At the beginning of the week, I noted that I’m not a Marvel fan as I reviewed Fear Itself. Today, I’d like to end the week by discussing DC’s summer event comic, Flashpoint. In fact, once it kicks into high gear, every Friday is going to look at the week’s Flashpoint titles and discuss which ones you should be buying. I’m doing this for a few reasons:
1) Event comics can be expensive and considering DC and Marvel are going head to head with events, and I already follow DC, then perhaps I can help my readers decide what to buy.
2) I want Fridays to be the place to discuss all things Flashpoint and maybe even discuss event comics themselves.
3) Sam is the biggest Flash fan in the world, so I’ll be buying every tie-in anyway, so I want to discuss this stuff so I don’t feel like we’re wasting a lot of money.
Also, I want to do Marvel Mondays to cover Fear Itself, but I don’t have the money to buy every issue of BOTH events, so if you’re buying tons of Fear Itself tie-ins and you’d like to share your thoughts on it, please let me know.
Now, let’s get to talking about Flashpoint.
I’m a bit apprehensive when it comes to this crossover because it has the potential to either be amazing or a complete failure. Alternate universes rarely fall into that middle ground of being inventive and interesting, but without significant commercial success. In my mind, the only real comparison is the Tangent Universe.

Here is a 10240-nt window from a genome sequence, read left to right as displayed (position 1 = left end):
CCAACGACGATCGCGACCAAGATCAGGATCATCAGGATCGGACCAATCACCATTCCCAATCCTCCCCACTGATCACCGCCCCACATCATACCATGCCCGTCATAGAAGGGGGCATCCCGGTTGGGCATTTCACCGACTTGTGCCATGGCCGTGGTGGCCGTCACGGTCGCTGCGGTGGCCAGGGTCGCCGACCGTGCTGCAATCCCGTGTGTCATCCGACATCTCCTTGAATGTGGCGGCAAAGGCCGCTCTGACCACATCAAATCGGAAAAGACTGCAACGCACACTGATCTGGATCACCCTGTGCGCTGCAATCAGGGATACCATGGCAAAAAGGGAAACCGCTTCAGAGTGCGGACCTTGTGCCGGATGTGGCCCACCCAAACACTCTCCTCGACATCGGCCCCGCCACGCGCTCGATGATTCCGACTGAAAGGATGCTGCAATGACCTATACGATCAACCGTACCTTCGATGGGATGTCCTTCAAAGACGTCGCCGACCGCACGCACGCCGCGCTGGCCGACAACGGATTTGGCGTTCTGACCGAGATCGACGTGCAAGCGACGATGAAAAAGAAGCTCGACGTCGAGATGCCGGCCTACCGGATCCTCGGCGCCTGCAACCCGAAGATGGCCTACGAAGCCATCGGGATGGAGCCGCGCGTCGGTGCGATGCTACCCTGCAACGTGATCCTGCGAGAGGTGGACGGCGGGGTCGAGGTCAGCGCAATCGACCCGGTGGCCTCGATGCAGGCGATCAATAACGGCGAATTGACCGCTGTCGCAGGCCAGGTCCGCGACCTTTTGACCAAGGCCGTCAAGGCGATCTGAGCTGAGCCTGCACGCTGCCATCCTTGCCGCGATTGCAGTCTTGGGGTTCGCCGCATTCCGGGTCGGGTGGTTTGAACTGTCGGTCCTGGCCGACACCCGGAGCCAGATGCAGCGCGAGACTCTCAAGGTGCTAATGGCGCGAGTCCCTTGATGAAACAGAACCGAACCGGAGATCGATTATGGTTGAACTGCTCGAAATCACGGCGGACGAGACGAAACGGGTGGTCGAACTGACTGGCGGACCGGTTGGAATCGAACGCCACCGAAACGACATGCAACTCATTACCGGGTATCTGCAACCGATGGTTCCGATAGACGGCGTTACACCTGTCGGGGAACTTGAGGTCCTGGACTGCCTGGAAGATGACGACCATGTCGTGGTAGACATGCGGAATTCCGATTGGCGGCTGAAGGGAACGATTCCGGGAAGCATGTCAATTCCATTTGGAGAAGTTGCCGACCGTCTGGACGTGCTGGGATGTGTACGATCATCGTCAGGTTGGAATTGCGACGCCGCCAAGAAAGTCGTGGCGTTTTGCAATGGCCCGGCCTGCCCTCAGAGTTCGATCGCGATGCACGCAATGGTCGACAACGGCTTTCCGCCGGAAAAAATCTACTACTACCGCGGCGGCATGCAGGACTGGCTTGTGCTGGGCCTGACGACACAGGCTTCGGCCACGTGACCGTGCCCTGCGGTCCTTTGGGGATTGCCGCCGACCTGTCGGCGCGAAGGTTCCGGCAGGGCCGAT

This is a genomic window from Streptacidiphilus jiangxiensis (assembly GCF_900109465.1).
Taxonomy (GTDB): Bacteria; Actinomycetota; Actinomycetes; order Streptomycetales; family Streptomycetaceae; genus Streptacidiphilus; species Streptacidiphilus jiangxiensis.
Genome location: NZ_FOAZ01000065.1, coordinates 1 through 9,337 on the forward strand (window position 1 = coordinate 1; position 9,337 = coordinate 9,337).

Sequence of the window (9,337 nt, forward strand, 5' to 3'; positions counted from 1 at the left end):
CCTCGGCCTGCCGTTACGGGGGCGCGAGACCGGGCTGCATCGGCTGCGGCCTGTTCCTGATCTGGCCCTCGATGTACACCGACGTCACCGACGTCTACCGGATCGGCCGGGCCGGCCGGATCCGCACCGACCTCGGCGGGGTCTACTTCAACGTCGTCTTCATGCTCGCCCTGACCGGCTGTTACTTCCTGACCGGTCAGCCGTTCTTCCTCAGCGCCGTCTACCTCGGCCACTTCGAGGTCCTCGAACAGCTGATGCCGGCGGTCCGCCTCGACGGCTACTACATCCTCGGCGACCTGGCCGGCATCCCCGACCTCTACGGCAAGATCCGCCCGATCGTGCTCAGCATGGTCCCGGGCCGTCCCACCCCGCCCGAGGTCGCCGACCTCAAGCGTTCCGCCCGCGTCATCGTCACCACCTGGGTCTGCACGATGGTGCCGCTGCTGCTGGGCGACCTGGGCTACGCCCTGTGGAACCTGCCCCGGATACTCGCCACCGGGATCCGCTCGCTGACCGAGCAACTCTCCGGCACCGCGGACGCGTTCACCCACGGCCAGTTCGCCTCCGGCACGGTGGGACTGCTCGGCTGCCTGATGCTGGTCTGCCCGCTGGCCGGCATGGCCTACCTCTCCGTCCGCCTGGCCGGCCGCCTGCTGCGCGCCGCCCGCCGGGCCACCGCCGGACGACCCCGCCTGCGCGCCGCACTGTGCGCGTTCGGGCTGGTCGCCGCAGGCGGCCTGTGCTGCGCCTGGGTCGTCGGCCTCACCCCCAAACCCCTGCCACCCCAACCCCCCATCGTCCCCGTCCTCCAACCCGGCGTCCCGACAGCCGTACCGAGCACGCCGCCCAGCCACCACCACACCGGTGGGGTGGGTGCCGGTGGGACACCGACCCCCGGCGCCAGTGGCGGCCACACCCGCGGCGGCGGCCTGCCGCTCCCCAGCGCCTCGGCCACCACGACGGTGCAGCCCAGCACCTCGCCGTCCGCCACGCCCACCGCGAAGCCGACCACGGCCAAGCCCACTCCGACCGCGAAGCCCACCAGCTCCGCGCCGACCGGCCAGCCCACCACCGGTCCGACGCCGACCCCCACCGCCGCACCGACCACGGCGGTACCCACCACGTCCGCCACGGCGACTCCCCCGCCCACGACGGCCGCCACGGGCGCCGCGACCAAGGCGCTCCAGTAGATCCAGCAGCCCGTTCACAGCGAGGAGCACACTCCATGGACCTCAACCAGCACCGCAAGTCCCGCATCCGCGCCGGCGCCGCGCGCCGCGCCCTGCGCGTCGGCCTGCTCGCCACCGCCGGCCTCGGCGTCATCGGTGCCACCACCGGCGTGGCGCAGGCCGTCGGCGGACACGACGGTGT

For those of you who don’t remember, a little over ten years ago, DC decided on a series of one-shots that were a glimpse into a completely different universe. All of the names of the characters were familiar because they were DC heroes, but they were repurposed, recontextualized, and completely different.
For instance, Green Lantern was no longer a space cop, but rather a woman with a lantern that could raise the dead so they could tell their story. Nightwing wasn’t the former sidekick of Batman, but a terrorist organization that controls the world. Superman wasn’t the square-jawed hero that protected the world . . . that role was fulfilled by the Atom.
I could go on forever, but here is the list of series on Wikipedia.
The Tangent Universe had some really great ideas and they were executed in a fun way. One-shots don’t require much investment from fans in order to become immersed in the world, but they also don’t provide long-term consequences nor an overarching story. The one shot format is a good business model to give readers a taste and an easy way to do a sequel.
Of course Flashpoint requires a bit of a larger investment from readers. More than just a series of one-shots, Flashpoint is made up of a five issue main mini-series, two issues of Booster Gold, SIXTEEN three-issue mini-series, and four single issue one-shots bringing the grand total of issues related to the universe up to 59. That’s right, 59!
The stakes are just a little bit higher than a collection of nine one-shots from the Tangent Universe.